Hanauma Bay Helps Heal Wounded Marine - Hawaii News Now - KGMB and KHNL

Hanauma Bay Helps Heal Wounded Marine

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Jesse Schertz Jesse Schertz
Hanauma Bay Hanauma Bay

By Leland Kim

HANAUMA BAY (KHNL)  --  As Hanauma Bay continues to heal, so do some folks who visit there, including one Marine who made the trip from half way across the country.

For Jesse Schertz, Haunama Bay is a long way away from Peoria, Illinois.

"It was pretty neat. I've never been to Hawaii," said the 24-year-old.  "It was my first time here. It's cool to go out there and see the different fish and trying to see a turtle or two."

Schertz is one of several hundred snorkelers enjoying the water, exploring ocean life.

"Don't have anything like this at home," he said.

Schertz is also a Marine, injured in Iraq almost four years ago when a car bomb exploded near his convoy.

"It was scary at first, but you may have a second or two of scary thoughts or whatever but your training kicks in," he said.

But this was more than just an explosion.

"They had homemade napalm and stuff like that, so we got a lot of burns," said Schertz.  "I had burns from my face, my hands, caught shrapnel in my ankle and broke my leg."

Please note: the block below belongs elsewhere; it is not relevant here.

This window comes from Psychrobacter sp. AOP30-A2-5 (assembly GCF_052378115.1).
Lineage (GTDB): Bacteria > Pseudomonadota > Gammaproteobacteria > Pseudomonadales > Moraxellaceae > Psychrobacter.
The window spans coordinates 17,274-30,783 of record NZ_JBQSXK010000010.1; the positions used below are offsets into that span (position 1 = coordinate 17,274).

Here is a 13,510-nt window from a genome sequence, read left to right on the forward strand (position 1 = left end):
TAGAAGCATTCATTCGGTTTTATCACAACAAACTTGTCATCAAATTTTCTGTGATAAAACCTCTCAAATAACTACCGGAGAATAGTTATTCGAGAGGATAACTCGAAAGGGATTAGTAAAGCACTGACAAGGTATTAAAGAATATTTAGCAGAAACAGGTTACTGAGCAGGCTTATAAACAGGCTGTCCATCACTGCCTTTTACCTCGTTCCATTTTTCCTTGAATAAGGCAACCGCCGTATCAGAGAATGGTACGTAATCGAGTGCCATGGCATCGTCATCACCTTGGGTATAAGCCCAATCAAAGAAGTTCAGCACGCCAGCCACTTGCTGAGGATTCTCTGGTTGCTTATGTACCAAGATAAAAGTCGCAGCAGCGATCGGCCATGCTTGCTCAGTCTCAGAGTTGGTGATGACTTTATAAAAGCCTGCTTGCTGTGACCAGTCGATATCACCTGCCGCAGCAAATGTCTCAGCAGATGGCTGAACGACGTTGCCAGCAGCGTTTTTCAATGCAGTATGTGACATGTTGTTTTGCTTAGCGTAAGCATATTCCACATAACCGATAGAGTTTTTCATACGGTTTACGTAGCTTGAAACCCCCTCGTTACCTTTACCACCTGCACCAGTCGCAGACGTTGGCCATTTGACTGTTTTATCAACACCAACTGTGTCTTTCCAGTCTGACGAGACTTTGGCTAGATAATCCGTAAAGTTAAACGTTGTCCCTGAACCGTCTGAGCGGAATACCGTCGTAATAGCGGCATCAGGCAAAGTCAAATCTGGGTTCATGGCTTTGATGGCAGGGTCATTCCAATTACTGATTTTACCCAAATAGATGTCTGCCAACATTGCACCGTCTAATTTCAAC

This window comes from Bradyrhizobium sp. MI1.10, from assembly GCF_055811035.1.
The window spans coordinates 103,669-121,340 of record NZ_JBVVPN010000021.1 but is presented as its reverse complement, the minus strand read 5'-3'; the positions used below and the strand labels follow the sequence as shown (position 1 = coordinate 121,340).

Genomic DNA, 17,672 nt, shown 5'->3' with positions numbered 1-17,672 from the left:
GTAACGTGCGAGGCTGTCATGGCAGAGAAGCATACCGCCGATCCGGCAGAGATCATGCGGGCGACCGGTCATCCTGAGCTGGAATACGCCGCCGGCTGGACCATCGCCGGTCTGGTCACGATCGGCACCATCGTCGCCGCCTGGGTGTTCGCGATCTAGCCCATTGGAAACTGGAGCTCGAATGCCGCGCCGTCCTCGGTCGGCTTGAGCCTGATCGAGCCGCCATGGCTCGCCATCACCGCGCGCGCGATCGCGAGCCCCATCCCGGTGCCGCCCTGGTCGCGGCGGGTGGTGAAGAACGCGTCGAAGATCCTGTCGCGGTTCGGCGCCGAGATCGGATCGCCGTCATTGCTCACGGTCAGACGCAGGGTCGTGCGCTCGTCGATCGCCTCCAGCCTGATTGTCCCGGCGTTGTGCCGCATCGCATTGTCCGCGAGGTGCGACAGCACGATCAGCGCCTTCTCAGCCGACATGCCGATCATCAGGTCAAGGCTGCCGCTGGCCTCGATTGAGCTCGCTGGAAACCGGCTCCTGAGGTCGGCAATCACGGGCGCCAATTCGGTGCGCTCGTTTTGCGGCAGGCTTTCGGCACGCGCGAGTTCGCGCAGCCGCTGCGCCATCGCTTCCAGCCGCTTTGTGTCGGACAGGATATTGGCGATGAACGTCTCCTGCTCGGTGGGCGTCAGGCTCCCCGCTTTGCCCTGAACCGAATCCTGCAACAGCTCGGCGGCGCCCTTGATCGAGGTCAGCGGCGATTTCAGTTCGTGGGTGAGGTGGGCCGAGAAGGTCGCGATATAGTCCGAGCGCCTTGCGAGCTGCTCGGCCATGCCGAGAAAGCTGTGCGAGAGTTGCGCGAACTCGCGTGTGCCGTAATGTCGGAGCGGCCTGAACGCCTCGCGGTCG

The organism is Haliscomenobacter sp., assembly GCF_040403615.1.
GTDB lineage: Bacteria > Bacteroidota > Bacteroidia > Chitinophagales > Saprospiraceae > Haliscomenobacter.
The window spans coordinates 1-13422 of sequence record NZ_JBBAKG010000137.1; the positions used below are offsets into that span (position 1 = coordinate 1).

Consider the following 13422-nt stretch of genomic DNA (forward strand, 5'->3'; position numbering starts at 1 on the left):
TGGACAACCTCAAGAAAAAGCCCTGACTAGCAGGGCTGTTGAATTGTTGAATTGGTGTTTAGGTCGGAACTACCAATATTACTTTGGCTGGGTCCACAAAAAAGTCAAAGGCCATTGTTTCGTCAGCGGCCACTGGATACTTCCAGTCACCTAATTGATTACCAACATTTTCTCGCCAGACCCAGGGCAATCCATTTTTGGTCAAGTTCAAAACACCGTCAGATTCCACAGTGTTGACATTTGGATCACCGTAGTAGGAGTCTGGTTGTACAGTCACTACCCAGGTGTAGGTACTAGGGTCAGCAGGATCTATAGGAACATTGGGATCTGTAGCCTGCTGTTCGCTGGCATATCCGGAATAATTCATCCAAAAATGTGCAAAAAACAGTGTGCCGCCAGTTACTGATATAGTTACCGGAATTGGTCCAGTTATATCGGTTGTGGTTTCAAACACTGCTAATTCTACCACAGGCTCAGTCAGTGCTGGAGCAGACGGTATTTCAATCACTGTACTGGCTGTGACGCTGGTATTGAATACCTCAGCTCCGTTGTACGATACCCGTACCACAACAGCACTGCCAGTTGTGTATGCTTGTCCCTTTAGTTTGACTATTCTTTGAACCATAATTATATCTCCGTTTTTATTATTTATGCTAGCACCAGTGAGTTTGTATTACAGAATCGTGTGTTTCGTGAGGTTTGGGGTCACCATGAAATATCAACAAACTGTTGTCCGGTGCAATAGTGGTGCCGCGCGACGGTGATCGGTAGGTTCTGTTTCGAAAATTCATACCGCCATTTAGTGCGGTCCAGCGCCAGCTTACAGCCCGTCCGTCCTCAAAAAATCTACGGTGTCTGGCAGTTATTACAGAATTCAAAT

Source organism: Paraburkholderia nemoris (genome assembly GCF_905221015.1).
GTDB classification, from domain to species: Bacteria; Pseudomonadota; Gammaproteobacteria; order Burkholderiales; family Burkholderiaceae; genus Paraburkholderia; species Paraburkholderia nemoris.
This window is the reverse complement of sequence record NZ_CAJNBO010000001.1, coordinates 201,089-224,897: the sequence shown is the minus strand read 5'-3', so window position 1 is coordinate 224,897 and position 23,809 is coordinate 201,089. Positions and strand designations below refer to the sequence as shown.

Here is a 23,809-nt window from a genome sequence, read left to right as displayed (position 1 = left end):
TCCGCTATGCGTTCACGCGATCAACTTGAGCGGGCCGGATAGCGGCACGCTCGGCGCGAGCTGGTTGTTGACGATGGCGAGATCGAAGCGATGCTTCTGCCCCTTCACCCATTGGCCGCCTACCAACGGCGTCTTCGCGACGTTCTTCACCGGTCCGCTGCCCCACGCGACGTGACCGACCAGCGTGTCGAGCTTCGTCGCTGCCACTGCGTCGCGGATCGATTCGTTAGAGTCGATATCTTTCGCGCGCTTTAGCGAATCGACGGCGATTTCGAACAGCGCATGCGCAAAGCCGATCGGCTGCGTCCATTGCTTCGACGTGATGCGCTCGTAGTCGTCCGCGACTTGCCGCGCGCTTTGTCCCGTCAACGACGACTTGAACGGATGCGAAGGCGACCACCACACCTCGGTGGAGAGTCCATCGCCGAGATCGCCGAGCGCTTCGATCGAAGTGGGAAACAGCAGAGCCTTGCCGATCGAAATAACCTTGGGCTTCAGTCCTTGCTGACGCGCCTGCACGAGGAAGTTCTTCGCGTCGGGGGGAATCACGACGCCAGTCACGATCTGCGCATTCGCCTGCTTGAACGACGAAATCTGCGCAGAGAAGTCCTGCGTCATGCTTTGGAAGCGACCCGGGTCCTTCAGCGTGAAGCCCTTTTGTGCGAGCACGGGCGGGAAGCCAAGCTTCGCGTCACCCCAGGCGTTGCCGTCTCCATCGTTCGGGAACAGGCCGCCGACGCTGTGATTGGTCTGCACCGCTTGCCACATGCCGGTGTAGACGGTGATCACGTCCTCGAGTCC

Doctors amputated his leg.  Schertz spent 15 months in the hospital.     

"As far as the amputation goes, it's not too long of a process," he said. "It's a while before they let you have your leg, due to overdoing it, getting sores, getting infections."

He's gotten used to his new leg, and used to doing stuff he did before, and even trying some new things in a new place.

"It's just nice to come and relax for a while, to take vacation, get away from work and school for a bit, visit with Marines and Army, all the other guys that got injured," said Schertz.

Service men and women from different parts of the country, bonded by similar experiences and a similar call to duty.

"From what I've seen, a lot of the country supports us quite a bit," said Schertz.  "So it's nice to come home to people that have support for us."

Emotional and physical support for a Marine who still stands tall.

Schertz is now back home, attending college in Illinois.  He and 17 other injured service members made the trip out from Brooke Army Medical Center in San Antonio, Texas.

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